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Anterior Tibialis and Orthotic Inserts

 

Most commonly a sports injury, Anterior Tibialis Syndrome, or Compartment Syndrome, is caused when the muscle on the outside of the lower leg (the tibialis anterior) becomes too big for the sheath that surrounds it, causing pain. This swelling can be a result of a tear or contusion of the muscle (acute), or built up from exercise over time (chronic). To ease the swelling and pain at home, rest and cold (ice) therapy is a must. In some cases taping can also provide pain relief by supporting and compressing the muscle. If the swelling is caused by a severe injury though, it is important to see a physician right away, as the pressure can decrease blood flow, restricting nourishment and oxygen from reaching the nerve and muscle cells leading to permanent muscle damage. The best way to treat chronic Anterior Tibialis Syndrome is to rest and avoid the activity that causes the pain, cross train with lower-impact activities, or perform the activity on a different surface (think concrete vs. grass). Custom orthotic inserts can also help by correcting faulty biomechanics and increasing appropriate shock absorption. If you want to find out if orthotics can help relieve the pain you feel from Anterior Tibialis Syndrome, give us a call today!
Note from Dr. Michael: Hi everyone! Barring direct impact, contusion type injury; anterior tibialis syndrome (also known as shin splints) is mostly commonly caused by “field” type activities. Examples of this are soccer, ultimate Frisbee, football, track & field, etc. What all of these activities have in common is the repetitive impact from ground forces. The human body has several built in shock-absorbing systems, and the arches of the foot are one of them. If you have flat (pronated) or high (supinated) arches, your shock-absorbing capabilities are not at their best. Consider foot examination at our office. A pair of sport style custom orthotics may just be the solution to your problems; anterior tibialis syndrome (shin splints).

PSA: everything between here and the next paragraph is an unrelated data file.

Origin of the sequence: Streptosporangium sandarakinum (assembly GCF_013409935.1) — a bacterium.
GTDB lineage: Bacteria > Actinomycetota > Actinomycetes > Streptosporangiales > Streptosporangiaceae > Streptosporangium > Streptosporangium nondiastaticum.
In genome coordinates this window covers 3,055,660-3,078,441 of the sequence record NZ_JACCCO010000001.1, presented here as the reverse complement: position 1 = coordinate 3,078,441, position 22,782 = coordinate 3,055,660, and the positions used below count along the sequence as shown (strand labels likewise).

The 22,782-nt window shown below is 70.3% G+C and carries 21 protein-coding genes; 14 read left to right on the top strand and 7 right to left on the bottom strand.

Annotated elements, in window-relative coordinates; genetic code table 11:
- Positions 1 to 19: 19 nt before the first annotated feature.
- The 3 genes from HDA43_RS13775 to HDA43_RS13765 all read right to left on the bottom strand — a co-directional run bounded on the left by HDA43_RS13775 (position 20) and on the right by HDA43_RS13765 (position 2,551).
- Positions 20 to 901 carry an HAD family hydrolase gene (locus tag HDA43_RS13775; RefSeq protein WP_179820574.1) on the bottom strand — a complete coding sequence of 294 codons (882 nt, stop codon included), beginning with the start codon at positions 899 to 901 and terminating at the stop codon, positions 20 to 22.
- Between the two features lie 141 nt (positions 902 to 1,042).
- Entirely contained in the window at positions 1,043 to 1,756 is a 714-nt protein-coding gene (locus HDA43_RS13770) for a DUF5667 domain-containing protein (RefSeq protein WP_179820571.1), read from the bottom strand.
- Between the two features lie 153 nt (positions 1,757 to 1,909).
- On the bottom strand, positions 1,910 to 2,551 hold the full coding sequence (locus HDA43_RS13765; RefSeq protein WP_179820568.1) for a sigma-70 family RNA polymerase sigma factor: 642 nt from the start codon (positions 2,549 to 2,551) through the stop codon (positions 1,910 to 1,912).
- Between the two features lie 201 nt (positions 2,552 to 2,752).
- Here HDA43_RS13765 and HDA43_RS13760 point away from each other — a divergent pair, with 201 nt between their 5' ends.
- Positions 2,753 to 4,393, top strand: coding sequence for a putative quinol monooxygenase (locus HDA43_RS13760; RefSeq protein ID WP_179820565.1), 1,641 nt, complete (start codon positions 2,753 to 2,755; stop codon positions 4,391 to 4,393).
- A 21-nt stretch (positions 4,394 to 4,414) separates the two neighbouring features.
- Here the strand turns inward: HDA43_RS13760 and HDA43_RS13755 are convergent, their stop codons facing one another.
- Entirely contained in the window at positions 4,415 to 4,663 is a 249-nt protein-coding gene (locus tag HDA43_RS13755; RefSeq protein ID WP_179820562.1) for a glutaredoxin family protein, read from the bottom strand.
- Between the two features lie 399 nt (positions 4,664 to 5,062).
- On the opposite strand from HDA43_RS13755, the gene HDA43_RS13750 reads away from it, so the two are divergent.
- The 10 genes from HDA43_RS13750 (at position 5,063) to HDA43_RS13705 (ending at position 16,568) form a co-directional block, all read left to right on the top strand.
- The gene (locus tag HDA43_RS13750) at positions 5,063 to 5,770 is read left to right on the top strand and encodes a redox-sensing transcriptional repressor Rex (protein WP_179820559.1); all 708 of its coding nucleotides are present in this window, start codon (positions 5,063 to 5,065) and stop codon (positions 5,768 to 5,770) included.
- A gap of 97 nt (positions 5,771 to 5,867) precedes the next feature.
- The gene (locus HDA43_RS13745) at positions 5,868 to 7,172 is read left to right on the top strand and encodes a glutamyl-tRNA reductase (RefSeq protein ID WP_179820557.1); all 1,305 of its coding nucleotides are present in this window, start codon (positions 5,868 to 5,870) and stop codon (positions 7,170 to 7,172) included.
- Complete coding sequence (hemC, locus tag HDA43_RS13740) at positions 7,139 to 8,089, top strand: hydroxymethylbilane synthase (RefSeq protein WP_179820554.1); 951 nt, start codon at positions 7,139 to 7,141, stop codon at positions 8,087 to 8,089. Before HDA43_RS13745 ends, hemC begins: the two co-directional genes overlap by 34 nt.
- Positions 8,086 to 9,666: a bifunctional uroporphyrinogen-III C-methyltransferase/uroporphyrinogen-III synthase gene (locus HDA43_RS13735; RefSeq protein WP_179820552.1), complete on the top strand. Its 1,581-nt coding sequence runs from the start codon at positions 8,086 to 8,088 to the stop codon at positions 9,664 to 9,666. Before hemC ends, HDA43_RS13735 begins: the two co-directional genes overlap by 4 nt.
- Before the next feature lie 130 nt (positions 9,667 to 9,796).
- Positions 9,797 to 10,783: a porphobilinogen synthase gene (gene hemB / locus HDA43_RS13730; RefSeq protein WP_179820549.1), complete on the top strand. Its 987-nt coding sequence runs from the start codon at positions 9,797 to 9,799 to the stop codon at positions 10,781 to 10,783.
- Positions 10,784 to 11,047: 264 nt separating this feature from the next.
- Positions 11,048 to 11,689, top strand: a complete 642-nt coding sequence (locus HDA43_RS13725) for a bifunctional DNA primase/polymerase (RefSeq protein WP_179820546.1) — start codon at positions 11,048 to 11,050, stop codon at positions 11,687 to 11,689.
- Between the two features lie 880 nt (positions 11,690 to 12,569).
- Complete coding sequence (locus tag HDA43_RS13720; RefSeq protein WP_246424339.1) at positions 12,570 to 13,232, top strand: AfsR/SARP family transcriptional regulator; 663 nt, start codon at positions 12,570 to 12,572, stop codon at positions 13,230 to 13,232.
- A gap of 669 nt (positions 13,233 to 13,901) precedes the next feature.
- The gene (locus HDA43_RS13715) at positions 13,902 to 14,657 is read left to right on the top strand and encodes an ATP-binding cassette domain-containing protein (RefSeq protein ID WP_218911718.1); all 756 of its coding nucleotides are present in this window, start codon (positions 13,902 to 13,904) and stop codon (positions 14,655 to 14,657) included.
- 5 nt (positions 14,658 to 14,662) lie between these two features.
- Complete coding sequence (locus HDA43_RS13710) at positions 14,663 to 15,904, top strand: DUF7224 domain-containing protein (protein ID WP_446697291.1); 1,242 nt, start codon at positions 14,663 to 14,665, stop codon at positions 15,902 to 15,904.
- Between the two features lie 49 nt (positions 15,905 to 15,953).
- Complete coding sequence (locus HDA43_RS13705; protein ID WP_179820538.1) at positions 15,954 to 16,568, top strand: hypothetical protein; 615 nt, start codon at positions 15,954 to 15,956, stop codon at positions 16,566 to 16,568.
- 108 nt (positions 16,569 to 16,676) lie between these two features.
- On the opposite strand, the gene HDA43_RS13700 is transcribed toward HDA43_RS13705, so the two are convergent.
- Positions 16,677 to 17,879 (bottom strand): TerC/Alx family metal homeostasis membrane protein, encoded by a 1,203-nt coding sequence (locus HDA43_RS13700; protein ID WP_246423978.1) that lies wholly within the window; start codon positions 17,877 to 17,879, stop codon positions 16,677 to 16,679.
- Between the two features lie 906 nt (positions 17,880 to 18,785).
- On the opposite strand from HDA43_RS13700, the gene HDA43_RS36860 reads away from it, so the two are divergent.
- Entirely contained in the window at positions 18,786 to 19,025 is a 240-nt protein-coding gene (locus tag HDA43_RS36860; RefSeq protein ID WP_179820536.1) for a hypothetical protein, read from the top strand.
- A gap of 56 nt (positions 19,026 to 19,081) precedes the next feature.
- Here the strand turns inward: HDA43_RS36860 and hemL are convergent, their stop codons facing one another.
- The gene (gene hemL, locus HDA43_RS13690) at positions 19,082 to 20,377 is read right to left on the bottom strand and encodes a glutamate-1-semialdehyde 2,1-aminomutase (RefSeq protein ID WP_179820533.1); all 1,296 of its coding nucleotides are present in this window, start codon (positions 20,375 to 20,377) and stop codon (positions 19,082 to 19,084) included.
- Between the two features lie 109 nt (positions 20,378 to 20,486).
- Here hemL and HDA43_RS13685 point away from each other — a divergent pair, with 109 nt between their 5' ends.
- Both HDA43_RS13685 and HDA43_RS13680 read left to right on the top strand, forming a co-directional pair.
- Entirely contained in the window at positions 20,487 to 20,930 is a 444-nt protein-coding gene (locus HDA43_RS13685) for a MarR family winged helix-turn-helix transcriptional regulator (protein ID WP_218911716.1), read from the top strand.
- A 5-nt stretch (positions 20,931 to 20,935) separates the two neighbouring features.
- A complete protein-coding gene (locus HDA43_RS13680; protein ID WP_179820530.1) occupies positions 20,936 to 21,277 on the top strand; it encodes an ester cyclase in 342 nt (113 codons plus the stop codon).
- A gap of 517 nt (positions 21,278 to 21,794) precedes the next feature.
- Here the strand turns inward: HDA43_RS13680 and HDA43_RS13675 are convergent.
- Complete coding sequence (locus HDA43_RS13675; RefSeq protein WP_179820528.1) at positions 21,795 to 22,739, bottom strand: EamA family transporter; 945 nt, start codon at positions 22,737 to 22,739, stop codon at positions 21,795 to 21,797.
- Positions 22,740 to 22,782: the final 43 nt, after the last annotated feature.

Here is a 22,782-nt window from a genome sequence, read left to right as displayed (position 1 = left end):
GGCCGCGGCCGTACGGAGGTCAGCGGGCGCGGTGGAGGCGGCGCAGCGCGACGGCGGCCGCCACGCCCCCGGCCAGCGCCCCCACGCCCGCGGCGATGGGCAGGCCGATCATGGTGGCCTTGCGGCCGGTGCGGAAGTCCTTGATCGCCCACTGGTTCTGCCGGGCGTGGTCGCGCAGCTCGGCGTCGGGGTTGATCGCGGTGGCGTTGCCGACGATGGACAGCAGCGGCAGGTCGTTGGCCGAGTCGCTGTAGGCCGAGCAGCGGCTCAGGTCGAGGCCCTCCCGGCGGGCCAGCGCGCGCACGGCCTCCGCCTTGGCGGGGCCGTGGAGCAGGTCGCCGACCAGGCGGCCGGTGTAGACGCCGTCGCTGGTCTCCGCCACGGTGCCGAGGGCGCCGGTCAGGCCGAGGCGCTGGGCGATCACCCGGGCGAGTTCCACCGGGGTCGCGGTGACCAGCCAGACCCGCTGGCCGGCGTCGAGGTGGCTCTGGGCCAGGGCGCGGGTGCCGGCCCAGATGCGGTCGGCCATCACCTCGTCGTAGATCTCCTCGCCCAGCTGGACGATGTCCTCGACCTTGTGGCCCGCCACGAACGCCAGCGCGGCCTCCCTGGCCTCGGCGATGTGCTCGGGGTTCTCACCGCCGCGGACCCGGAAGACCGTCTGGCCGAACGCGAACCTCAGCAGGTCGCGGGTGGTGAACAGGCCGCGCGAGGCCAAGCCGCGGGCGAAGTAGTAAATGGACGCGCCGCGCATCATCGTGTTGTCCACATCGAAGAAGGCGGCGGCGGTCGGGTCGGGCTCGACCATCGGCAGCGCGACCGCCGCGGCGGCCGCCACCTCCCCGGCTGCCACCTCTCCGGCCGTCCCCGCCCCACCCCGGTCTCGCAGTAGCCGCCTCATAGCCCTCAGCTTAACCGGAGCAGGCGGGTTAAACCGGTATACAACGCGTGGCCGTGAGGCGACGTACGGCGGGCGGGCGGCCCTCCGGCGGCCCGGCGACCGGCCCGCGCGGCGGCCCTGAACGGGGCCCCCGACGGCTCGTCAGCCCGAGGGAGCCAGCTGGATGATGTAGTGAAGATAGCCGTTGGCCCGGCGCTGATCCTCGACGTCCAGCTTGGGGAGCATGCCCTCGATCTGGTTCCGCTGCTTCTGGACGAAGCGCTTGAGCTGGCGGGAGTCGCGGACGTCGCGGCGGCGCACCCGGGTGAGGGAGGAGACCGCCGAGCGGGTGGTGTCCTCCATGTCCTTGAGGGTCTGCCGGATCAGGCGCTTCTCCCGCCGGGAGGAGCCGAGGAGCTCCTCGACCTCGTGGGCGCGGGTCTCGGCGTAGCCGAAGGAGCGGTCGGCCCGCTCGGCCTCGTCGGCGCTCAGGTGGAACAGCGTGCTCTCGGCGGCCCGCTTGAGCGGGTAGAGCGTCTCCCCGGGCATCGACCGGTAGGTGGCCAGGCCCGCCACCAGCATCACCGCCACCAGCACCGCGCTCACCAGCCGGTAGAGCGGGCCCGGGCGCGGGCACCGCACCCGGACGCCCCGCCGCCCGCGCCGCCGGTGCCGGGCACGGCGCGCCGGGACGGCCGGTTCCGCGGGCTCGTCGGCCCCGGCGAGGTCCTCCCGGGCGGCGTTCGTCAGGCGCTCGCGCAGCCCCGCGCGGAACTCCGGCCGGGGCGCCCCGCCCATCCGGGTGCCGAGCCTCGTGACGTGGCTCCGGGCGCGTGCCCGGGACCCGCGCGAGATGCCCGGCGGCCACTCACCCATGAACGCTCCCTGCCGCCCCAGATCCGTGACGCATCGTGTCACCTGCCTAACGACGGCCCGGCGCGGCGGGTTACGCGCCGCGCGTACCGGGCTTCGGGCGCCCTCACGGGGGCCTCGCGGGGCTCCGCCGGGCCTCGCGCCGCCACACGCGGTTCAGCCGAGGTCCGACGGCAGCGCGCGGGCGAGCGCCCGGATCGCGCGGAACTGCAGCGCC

Cheers,
Dr. Michael Horowitz
Most commonly a sports injury, Anterior Tibialis Syndrome, or Compartment Syndrome, is caused when the muscle on the outside of the lower leg (the tibialis anterior) becomes too big for the sheath that surrounds it, causing pain. This swelling can be a result of a tear or contusion of the muscle (acute), or built up from exercise over time (chronic). To ease the swelling and pain at home, rest and cold (ice) therapy is a must. In some cases taping can also provide pain relief by supporting and compressing the muscle. If the swelling is caused by a severe injury though, it is important to see a physician right away, as the pressure can decrease blood flow, restricting nourishment and oxygen from reaching the nerve and muscle cells leading to permanent muscle damage. The best way to treat chronic Anterior Tibialis Syndrome is to rest and avoid the activity that causes the pain, cross train with lower-impact activities, or perform the activity on a different surface (think concrete vs. grass). Custom orthotic inserts can also help by correcting faulty biomechanics and increasing appropriate shock absorption. If you want to find out if orthotics can help relieve the pain you feel from Anterior Tibialis Syndrome, give us a call today!

Vancouver Orthotics Foot Pain 2

Note from Dr. Michael: Hi everyone! Barring direct impact, contusion type injury; anterior tibialis syndrome (also known as shin splints) is mostly commonly caused by “field” type activities. Examples of this are soccer, ultimate Frisbee, football, track & field, etc. What all of these activities have in common is the repetitive impact from ground forces. The human body has several built in shock-absorbing systems, and the arches of the foot are one of them. If you have flat (pronated) or high (supinated) arches, your shock-absorbing capabilities are not at their best. Consider foot examination at our office. A pair of sport style custom orthotics may just be the solution to your problems; anterior tibialis syndrome (shin splints). 

Cheers,
Dr. Michael Horowitz, Vancouver Orthotics
Dr. Michael Horowitz
Vancouver Orthotics (604) 737-3668